📝 Since meals, accommodation, transfers, and a range of excursions are already included in the cost, money may be needed for additional services (options, such as a visit to the circus for 20 euros, the opera for 20 euros, each game at the Bowling Palace is paid separately, as well as, for example, going up to the Chuchhe Tower's observation deck for 5 euros, or the Triumphal Arch for 5 euros, and so on), or for souvenirs.

Total cost of the trip (2018 prices)

72470₽ (1000€ equivalent by 2018 exchange rate)

+ round-trip flights to Vladivostok

+ personal expenses during the trip

The travel agency mentioned several times that there are significant discounts for Russian citizens traveling to North Korea, while visitors from Western countries face considerably higher prices.

The issue of communication with the outside world is pretty straightforward:

📝 Since January 2013, it's allowed to bring mobile phones into North Korea. However, there's no roaming service available. Those who wish to use their phones can buy a local SIM card (with a minimum cost of around 50 euros), and international calls can be made using this local SIM card. International phone service is available in hotels, with the cost of around 1.5 euros per minute.
📝 There is no regular access to the internet in North Korea. If you wish, you can purchase a special SIM card that provides internet access. The approximate cost of such a SIM card is $200.

I decided not to insert anything North Korean into my phone and opted to keep it in airplane mode throughout the entire journey. This decision gave me a unique experience of living for 5 days without any connection. That made the trip feel even more lonely.

The local residents use mobile phones, and from the external appearance, it seems they have modified versions of old Android operating systems installed. These phones seem to provide access to an intranet.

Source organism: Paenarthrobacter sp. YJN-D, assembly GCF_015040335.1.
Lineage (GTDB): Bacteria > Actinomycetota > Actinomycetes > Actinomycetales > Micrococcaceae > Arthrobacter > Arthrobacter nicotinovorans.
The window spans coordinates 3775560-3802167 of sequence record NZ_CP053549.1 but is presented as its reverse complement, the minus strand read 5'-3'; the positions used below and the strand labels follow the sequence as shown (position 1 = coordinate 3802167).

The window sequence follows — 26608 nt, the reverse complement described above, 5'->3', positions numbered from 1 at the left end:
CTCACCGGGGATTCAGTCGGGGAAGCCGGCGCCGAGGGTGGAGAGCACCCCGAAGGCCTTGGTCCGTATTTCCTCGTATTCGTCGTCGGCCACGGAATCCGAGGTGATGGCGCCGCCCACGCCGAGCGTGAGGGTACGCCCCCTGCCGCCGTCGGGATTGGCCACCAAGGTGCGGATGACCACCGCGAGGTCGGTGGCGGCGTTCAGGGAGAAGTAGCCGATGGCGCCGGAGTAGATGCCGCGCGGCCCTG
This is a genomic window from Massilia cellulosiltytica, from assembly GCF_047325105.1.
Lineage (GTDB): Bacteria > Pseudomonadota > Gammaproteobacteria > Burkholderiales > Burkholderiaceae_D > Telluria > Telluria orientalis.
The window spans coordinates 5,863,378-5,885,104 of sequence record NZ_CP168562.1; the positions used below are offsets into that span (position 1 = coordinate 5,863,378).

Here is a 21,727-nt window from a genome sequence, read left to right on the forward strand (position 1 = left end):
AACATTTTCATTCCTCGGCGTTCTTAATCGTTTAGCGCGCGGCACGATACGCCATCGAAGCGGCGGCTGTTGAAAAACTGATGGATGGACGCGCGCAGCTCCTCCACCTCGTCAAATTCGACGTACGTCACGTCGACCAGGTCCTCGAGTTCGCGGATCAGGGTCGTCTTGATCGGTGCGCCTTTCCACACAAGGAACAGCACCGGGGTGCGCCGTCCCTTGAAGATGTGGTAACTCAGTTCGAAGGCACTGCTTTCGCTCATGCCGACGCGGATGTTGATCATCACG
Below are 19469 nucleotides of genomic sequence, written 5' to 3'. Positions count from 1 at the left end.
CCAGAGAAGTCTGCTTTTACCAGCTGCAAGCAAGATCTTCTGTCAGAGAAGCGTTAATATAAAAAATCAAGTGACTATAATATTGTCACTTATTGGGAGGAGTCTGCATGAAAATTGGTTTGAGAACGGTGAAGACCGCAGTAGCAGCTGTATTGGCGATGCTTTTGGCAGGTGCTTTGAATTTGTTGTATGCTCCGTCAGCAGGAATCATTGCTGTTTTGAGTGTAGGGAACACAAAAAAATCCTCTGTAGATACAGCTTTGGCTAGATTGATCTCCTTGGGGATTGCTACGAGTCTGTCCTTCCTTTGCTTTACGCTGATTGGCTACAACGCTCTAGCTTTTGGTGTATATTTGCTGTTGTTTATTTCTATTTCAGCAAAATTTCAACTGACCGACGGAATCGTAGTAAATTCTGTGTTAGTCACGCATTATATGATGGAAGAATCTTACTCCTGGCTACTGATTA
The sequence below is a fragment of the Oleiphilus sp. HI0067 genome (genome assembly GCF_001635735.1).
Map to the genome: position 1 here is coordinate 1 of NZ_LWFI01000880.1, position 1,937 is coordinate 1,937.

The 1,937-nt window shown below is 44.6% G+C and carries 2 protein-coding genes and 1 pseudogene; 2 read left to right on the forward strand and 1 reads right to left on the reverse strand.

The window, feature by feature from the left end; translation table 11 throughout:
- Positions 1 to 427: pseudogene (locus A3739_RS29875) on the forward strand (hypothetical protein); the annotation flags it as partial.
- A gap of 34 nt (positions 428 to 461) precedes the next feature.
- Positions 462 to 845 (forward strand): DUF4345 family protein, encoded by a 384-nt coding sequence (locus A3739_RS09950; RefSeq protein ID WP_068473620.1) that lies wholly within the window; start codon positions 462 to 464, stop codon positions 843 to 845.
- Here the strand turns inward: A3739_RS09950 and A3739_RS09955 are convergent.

The primary currency in North Korea is the Korean Won. However, it's not possible to pay for anything with it, or even obtain it directly. Despite the requests, the guides refused to show local currency bills without any explanation. You had to be content with photos from the internet:

All personal expenses in North Korea are allowed only in hard currency, such as US dollars, euros, or Chinese yuan. This restriction exists for several reasons, with one of the main factors being the shortage of foreign currency within the country due to various international sanctions. This means that tourists visiting North Korea need to bring hard currency with them for their personal expenses, as they won't be able to rely on using the local currency for such transactions.

The tourist itinerary reminded:

📝 You cannot pay with a credit card in Korea. Bring cash with you. We recommend using Chinese yuan for payments. You can also pay with euros and dollars, but it's preferable to use small denomination bills. 500 euro bills are not accepted.

So, that's what I did: I exchanged more Chinese yuan. They have smaller denominations, which made it easier to spend, as I did encounter difficulties with change in local stores.

Chinese yuan

📝 Gifts and souvenirs are sold in hotels, places of revolutionary glory, and just on the streets near memorials, tombs, and monasteries visited by foreigners. The selection of souvenirs is extensive, and all stores have fixed prices. Other possible purchases may include ginseng and ginseng products, traditional porcelain from Kaesong, herbal and mushroom teas, bear bile, stamps, commemorative coins with images of leaders, printed materials, wood and stone carvings.

Here, the tour agency didn't deceive - the selection was indeed VERY extensive.

I usually consider myself the worst tourist on the planet, not particularly interested in various obscure baskets, scarves, plates, magnets, and other colorful knick-knacks. I can go on a two-week trip and come back with nothing but a piece of stinky cheese.